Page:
Event highlight

Education and training policies in Europe

Participants in a virtual workshop led by Lukas Graf present research on local, national and Europe-wide policy coordination.

In a virtual interdisciplinary workshop on 23 April hosted by Assistant Professor of Educational Governance Lukas Graf and the Hertie School’s Educational Governance Team, participants from 10 countries presented research papers exploring education and training policies in Europe.

Education and training are still considered strongholds of the nation-state. Nevertheless, European-level soft coordination has expanded in this policy field: innovative initiatives are increasingly being promoted through transnational exchange and mutual learning. Networks facilitating such an exchange are designed to help member states address challenges to their education and training systems. These challenges range from questions of social cohesion to global competitiveness and require novel forms of governance covering EU, national and subnational (e.g. state or local) levels.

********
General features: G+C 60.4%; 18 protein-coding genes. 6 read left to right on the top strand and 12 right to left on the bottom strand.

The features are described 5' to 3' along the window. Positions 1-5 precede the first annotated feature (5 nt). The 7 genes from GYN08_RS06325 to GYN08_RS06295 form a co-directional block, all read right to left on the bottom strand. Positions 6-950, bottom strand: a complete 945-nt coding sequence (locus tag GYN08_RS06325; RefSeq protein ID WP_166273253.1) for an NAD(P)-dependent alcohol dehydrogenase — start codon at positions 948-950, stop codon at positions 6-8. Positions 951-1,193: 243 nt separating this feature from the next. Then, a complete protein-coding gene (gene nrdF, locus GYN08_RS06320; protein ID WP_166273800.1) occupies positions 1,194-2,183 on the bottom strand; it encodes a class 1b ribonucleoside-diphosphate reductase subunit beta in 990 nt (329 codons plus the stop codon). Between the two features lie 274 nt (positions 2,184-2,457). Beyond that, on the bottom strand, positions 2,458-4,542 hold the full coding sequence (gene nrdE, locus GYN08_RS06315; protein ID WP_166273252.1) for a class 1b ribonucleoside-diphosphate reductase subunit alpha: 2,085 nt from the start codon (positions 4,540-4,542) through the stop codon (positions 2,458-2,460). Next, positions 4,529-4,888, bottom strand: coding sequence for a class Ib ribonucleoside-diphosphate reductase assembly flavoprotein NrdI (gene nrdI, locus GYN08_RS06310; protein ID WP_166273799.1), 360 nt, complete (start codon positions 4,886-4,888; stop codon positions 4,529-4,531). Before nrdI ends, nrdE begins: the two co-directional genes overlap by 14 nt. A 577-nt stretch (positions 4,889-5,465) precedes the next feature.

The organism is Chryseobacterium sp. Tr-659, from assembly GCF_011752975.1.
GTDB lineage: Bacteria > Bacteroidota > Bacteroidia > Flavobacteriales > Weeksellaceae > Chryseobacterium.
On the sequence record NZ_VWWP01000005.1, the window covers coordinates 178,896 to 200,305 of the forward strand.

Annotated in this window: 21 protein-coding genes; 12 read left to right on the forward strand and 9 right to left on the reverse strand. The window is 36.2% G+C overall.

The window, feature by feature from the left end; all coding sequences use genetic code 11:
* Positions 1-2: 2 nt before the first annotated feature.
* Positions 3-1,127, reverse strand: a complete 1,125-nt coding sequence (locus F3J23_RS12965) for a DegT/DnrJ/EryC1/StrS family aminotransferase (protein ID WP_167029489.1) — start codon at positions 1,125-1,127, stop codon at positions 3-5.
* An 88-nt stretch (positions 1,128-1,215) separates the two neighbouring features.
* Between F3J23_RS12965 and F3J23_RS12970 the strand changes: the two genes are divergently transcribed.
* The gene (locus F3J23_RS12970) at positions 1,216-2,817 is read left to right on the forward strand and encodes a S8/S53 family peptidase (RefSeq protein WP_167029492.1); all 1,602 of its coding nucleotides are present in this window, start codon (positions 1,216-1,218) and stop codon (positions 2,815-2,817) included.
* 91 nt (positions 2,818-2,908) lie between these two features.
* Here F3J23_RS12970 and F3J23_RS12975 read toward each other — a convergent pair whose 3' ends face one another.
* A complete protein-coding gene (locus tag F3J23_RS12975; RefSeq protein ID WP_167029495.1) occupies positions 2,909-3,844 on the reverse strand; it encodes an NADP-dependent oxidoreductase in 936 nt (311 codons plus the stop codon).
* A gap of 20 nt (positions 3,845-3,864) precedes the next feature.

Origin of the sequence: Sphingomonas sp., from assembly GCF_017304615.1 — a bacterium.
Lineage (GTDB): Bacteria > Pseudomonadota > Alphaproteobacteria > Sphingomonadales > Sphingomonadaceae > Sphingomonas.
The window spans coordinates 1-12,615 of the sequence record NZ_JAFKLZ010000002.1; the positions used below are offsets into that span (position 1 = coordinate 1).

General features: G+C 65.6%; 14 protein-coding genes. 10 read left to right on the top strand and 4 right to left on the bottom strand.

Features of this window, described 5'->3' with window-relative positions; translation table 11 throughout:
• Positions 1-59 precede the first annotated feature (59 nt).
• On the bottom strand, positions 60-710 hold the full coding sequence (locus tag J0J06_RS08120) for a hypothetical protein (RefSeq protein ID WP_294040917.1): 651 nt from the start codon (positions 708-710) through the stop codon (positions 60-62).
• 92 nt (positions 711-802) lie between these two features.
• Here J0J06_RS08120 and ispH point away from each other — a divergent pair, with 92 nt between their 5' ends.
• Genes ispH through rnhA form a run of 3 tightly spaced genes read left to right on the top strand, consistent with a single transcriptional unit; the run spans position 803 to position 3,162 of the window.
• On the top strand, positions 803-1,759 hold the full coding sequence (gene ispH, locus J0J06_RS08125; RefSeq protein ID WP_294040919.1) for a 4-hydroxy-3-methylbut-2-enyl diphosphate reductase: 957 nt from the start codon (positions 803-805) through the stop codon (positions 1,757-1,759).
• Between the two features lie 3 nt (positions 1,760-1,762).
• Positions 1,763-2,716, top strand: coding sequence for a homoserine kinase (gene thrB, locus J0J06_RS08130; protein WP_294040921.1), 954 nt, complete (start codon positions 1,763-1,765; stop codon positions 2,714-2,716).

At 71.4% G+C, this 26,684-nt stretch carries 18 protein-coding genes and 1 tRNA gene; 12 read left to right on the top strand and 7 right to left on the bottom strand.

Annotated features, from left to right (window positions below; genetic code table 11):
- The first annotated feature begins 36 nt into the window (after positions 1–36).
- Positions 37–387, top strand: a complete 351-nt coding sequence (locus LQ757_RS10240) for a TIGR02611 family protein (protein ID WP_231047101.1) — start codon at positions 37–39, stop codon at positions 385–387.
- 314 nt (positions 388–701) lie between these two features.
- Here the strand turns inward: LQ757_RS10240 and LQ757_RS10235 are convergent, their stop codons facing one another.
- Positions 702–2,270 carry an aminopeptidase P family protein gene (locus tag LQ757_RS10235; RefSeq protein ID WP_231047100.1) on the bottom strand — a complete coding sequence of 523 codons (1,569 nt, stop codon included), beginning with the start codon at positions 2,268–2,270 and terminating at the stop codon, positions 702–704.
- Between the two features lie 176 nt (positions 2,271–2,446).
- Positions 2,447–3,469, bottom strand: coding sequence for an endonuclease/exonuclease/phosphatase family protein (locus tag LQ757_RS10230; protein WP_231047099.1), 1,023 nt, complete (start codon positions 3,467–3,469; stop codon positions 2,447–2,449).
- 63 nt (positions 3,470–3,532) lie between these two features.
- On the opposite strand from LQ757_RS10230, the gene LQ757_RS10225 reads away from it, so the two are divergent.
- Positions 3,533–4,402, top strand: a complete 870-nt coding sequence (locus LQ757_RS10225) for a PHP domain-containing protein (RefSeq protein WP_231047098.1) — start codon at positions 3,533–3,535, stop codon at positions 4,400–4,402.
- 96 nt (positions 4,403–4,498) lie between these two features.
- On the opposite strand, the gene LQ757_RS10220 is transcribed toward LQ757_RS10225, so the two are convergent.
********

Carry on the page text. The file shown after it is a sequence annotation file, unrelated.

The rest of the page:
As the European Union wraps up its decade-long Education & Training 2020 strategy (ET 2020), a framework for cooperation in education, participants in the workshop took stock of developments at the European, national and subnational levels. Their work took both theoretical and empirical angles to address questions such as: How does EU-level soft coordination shape innovation and policy learning in education and training? What role do innovative initiatives on the ground play? What is the role of non-state stakeholders? How do actors exchange good practices? What are emerging governance practices at the various levels? What risks and opportunities are there? Participants in the workshop aimed to address these questions from theoretical as well as empirical angles.

The workshop was divided into five breakout groups covering the following topics: Education reforms, policy learning in Europe and actors’ policy goals; Regional networks and  European cooperation in higher education; New architectures, instruments and practices for cooperation and learning; Changing skill formation – Responses to technological changes and economic crises; and Multilevel educational governance and (sub-)national implementation.